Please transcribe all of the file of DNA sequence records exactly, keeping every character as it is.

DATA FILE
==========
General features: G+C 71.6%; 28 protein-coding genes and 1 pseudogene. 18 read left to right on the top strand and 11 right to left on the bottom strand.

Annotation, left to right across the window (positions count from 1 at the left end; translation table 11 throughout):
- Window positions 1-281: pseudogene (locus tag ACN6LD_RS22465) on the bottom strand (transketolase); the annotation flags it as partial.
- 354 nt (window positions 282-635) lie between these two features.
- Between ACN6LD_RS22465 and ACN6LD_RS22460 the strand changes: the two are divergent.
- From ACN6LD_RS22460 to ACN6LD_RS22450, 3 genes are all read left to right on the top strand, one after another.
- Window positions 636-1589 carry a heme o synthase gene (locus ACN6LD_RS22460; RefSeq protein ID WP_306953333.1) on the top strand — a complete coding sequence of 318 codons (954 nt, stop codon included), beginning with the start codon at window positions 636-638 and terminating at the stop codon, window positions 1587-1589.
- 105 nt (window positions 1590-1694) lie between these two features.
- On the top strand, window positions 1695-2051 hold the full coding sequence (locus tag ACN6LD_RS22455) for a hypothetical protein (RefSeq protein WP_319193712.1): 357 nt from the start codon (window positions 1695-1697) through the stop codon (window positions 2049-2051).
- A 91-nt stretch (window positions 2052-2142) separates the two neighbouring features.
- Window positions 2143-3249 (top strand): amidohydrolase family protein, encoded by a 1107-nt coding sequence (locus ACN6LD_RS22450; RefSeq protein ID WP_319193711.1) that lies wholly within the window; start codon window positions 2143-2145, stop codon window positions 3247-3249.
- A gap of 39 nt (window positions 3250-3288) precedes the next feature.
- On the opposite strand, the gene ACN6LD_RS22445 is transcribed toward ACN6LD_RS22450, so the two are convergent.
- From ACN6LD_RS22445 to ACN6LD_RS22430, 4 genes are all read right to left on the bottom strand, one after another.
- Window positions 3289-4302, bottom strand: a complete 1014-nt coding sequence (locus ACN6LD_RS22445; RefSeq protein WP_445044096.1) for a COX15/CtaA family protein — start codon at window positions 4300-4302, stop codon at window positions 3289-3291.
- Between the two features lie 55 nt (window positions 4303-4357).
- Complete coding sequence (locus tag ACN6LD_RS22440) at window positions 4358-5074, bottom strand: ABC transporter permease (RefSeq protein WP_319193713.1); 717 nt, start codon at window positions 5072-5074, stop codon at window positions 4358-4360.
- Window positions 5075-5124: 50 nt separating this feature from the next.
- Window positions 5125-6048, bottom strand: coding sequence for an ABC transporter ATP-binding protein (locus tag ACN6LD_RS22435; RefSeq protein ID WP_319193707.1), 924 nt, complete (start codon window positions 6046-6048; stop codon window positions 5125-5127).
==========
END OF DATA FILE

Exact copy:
General features: G+C 71.6%; 28 protein-coding genes and 1 pseudogene. 18 read left to right on the top strand and 11 right to left on the bottom strand.

Annotation, left to right across the window (positions count from 1 at the left end; translation table 11 throughout):
- Window positions 1-281: pseudogene (locus tag ACN6LD_RS22465) on the bottom strand (transketolase); the annotation flags it as partial.
- 354 nt (window positions 282-635) lie between these two features.
- Between ACN6LD_RS22465 and ACN6LD_RS22460 the strand changes: the two are divergent.
- From ACN6LD_RS22460 to ACN6LD_RS22450, 3 genes are all read left to right on the top strand, one after another.
- Window positions 636-1589 carry a heme o synthase gene (locus ACN6LD_RS22460; RefSeq protein ID WP_306953333.1) on the top strand — a complete coding sequence of 318 codons (954 nt, stop codon included), beginning with the start codon at window positions 636-638 and terminating at the stop codon, window positions 1587-1589.
- 105 nt (window positions 1590-1694) lie between these two features.
- On the top strand, window positions 1695-2051 hold the full coding sequence (locus tag ACN6LD_RS22455) for a hypothetical protein (RefSeq protein WP_319193712.1): 357 nt from the start codon (window positions 1695-1697) through the stop codon (window positions 2049-2051).
- A 91-nt stretch (window positions 2052-2142) separates the two neighbouring features.
- Window positions 2143-3249 (top strand): amidohydrolase family protein, encoded by a 1107-nt coding sequence (locus ACN6LD_RS22450; RefSeq protein ID WP_319193711.1) that lies wholly within the window; start codon window positions 2143-2145, stop codon window positions 3247-3249.
- A gap of 39 nt (window positions 3250-3288) precedes the next feature.
- On the opposite strand, the gene ACN6LD_RS22445 is transcribed toward ACN6LD_RS22450, so the two are convergent.
- From ACN6LD_RS22445 to ACN6LD_RS22430, 4 genes are all read right to left on the bottom strand, one after another.
- Window positions 3289-4302, bottom strand: a complete 1014-nt coding sequence (locus ACN6LD_RS22445; RefSeq protein WP_445044096.1) for a COX15/CtaA family protein — start codon at window positions 4300-4302, stop codon at window positions 3289-3291.
- Between the two features lie 55 nt (window positions 4303-4357).
- Complete coding sequence (locus tag ACN6LD_RS22440) at window positions 4358-5074, bottom strand: ABC transporter permease (RefSeq protein WP_319193713.1); 717 nt, start codon at window positions 5072-5074, stop codon at window positions 4358-4360.
- Window positions 5075-5124: 50 nt separating this feature from the next.
- Window positions 5125-6048, bottom strand: coding sequence for an ABC transporter ATP-binding protein (locus tag ACN6LD_RS22435; RefSeq protein ID WP_319193707.1), 924 nt, complete (start codon window positions 6046-6048; stop codon window positions 5125-5127).